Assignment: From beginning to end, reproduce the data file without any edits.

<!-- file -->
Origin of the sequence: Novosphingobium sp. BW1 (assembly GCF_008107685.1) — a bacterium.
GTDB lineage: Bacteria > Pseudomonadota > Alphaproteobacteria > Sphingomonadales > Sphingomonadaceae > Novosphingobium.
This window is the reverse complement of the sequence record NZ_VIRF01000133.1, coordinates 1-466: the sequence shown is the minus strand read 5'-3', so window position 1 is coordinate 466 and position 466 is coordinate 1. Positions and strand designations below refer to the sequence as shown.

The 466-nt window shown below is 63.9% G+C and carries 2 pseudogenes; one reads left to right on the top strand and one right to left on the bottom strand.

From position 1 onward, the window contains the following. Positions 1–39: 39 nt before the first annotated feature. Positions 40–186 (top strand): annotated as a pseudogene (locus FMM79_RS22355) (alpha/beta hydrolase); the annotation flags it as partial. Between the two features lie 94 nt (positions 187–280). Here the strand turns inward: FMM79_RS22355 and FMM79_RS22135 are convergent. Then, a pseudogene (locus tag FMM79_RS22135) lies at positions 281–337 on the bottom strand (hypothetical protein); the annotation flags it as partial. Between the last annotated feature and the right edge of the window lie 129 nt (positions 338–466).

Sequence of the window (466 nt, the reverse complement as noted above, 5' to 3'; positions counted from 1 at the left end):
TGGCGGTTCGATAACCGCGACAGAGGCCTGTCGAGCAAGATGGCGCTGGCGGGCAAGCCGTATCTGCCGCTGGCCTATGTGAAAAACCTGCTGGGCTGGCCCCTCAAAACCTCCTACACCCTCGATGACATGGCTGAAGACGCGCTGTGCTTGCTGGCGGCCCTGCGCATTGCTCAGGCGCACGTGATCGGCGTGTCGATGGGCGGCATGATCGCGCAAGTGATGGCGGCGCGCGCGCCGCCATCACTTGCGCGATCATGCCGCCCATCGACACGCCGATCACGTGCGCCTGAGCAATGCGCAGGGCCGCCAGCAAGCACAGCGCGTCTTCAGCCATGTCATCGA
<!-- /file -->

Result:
Origin of the sequence: Novosphingobium sp. BW1 (assembly GCF_008107685.1) — a bacterium.
GTDB lineage: Bacteria > Pseudomonadota > Alphaproteobacteria > Sphingomonadales > Sphingomonadaceae > Novosphingobium.
This window is the reverse complement of the sequence record NZ_VIRF01000133.1, coordinates 1-466: the sequence shown is the minus strand read 5'-3', so window position 1 is coordinate 466 and position 466 is coordinate 1. Positions and strand designations below refer to the sequence as shown.

The 466-nt window shown below is 63.9% G+C and carries 2 pseudogenes; one reads left to right on the top strand and one right to left on the bottom strand.

From position 1 onward, the window contains the following. Positions 1–39: 39 nt before the first annotated feature. Positions 40–186 (top strand): annotated as a pseudogene (locus FMM79_RS22355) (alpha/beta hydrolase); the annotation flags it as partial. Between the two features lie 94 nt (positions 187–280). Here the strand turns inward: FMM79_RS22355 and FMM79_RS22135 are convergent. Then, a pseudogene (locus tag FMM79_RS22135) lies at positions 281–337 on the bottom strand (hypothetical protein); the annotation flags it as partial. Between the last annotated feature and the right edge of the window lie 129 nt (positions 338–466).

Sequence of the window (466 nt, the reverse complement as noted above, 5' to 3'; positions counted from 1 at the left end):
TGGCGGTTCGATAACCGCGACAGAGGCCTGTCGAGCAAGATGGCGCTGGCGGGCAAGCCGTATCTGCCGCTGGCCTATGTGAAAAACCTGCTGGGCTGGCCCCTCAAAACCTCCTACACCCTCGATGACATGGCTGAAGACGCGCTGTGCTTGCTGGCGGCCCTGCGCATTGCTCAGGCGCACGTGATCGGCGTGTCGATGGGCGGCATGATCGCGCAAGTGATGGCGGCGCGCGCGCCGCCATCACTTGCGCGATCATGCCGCCCATCGACACGCCGATCACGTGCGCCTGAGCAATGCGCAGGGCCGCCAGCAAGCACAGCGCGTCTTCAGCCATGTCATCGA